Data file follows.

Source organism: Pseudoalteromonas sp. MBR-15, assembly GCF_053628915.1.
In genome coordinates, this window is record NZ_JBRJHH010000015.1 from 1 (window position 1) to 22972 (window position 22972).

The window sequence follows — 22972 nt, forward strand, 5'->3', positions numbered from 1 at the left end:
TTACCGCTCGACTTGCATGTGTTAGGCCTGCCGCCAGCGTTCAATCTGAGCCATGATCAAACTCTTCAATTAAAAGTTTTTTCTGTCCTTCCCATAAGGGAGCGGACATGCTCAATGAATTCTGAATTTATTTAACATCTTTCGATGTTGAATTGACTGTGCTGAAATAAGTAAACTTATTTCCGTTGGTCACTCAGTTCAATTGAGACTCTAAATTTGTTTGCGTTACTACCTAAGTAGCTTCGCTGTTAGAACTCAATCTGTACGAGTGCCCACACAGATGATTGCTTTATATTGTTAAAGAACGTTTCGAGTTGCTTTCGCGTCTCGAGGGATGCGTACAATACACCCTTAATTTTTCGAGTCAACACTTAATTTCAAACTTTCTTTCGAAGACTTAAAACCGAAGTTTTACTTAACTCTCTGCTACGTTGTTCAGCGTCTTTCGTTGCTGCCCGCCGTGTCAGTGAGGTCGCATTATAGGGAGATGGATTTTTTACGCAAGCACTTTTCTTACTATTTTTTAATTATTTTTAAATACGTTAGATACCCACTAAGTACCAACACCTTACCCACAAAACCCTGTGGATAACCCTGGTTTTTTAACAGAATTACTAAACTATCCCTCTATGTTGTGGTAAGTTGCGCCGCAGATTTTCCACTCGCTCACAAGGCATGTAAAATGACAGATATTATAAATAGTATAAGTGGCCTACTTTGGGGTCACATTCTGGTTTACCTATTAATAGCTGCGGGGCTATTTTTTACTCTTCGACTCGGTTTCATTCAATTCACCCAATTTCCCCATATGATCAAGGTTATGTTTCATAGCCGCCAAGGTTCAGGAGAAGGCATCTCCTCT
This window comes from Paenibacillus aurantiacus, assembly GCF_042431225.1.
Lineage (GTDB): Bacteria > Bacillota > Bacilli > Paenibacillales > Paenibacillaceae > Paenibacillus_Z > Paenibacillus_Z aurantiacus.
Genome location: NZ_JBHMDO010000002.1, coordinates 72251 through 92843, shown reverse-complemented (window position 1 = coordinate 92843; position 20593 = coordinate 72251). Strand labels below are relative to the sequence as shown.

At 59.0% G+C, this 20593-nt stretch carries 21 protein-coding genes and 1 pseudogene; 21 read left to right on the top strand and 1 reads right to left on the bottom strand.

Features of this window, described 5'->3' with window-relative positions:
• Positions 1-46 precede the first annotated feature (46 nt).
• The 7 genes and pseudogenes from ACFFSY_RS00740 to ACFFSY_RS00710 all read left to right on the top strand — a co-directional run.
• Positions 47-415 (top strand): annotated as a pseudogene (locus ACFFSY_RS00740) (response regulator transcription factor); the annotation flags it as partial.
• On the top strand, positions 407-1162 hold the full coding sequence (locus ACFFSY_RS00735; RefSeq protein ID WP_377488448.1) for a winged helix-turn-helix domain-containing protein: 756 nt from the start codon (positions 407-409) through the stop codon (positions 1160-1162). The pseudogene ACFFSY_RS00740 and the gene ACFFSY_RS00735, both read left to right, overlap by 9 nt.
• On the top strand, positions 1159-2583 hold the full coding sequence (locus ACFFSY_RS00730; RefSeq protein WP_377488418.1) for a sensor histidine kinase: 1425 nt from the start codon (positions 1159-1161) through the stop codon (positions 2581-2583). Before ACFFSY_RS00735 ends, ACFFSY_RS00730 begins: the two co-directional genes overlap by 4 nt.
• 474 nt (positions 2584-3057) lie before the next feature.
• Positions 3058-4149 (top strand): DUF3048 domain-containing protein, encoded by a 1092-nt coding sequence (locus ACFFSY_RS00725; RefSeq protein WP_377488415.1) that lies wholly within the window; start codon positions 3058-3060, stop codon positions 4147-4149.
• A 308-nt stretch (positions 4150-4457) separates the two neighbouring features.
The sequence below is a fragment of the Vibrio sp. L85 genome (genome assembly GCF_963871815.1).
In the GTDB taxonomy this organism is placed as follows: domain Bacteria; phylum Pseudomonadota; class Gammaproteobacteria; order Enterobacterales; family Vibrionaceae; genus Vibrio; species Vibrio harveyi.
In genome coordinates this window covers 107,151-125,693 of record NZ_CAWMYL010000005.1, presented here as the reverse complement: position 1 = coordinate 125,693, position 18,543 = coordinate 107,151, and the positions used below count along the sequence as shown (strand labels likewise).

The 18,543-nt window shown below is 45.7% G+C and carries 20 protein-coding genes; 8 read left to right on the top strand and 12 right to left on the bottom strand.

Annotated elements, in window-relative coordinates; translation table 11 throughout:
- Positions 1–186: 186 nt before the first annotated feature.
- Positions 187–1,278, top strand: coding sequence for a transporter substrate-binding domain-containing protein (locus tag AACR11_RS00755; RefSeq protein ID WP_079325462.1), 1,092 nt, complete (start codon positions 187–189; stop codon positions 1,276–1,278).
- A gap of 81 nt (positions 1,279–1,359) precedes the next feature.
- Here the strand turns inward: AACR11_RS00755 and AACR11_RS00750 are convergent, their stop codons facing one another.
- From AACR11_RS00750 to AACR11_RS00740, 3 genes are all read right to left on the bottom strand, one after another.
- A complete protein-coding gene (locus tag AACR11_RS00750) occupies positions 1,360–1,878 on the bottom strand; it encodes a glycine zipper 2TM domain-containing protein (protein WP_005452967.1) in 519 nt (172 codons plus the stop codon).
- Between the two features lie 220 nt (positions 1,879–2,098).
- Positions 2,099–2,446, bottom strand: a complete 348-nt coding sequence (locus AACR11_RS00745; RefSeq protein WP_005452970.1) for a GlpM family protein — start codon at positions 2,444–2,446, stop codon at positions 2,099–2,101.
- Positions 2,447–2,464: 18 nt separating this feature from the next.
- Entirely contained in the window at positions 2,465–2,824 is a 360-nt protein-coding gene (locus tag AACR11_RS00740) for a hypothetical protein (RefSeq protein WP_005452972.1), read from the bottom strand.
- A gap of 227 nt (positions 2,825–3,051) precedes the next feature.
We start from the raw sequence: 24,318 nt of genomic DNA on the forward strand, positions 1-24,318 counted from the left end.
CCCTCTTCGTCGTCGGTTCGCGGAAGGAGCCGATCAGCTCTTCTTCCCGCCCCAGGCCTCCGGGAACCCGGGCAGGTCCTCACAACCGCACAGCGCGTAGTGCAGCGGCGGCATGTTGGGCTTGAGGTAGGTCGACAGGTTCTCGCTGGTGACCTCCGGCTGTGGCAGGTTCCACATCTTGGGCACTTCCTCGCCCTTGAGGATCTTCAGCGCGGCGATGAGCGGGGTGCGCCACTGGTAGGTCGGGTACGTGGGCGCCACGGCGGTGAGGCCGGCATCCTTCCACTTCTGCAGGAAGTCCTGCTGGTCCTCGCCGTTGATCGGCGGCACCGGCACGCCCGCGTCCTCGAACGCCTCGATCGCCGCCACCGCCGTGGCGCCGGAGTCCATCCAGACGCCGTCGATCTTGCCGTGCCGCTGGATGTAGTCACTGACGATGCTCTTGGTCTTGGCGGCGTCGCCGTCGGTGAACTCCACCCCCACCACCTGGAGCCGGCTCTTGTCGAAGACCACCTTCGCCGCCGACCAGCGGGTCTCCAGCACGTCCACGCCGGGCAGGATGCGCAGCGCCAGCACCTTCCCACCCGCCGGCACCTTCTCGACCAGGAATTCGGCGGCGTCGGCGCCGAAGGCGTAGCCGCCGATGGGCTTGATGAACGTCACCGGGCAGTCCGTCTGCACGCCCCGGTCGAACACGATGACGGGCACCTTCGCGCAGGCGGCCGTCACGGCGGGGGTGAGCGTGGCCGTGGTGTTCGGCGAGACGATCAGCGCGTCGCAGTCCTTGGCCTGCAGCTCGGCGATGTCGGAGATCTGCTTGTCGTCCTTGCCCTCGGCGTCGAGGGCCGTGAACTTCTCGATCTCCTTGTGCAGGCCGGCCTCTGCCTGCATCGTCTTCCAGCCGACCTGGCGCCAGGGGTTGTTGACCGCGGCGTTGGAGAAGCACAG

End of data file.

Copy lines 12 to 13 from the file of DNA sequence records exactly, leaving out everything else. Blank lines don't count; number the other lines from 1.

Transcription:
• Positions 47-415 (top strand): annotated as a pseudogene (locus ACFFSY_RS00740) (response regulator transcription factor); the annotation flags it as partial.
• On the top strand, positions 407-1162 hold the full coding sequence (locus ACFFSY_RS00735; RefSeq protein ID WP_377488448.1) for a winged helix-turn-helix domain-containing protein: 756 nt from the start codon (positions 407-409) through the stop codon (positions 1160-1162). The pseudogene ACFFSY_RS00740 and the gene ACFFSY_RS00735, both read left to right, overlap by 9 nt.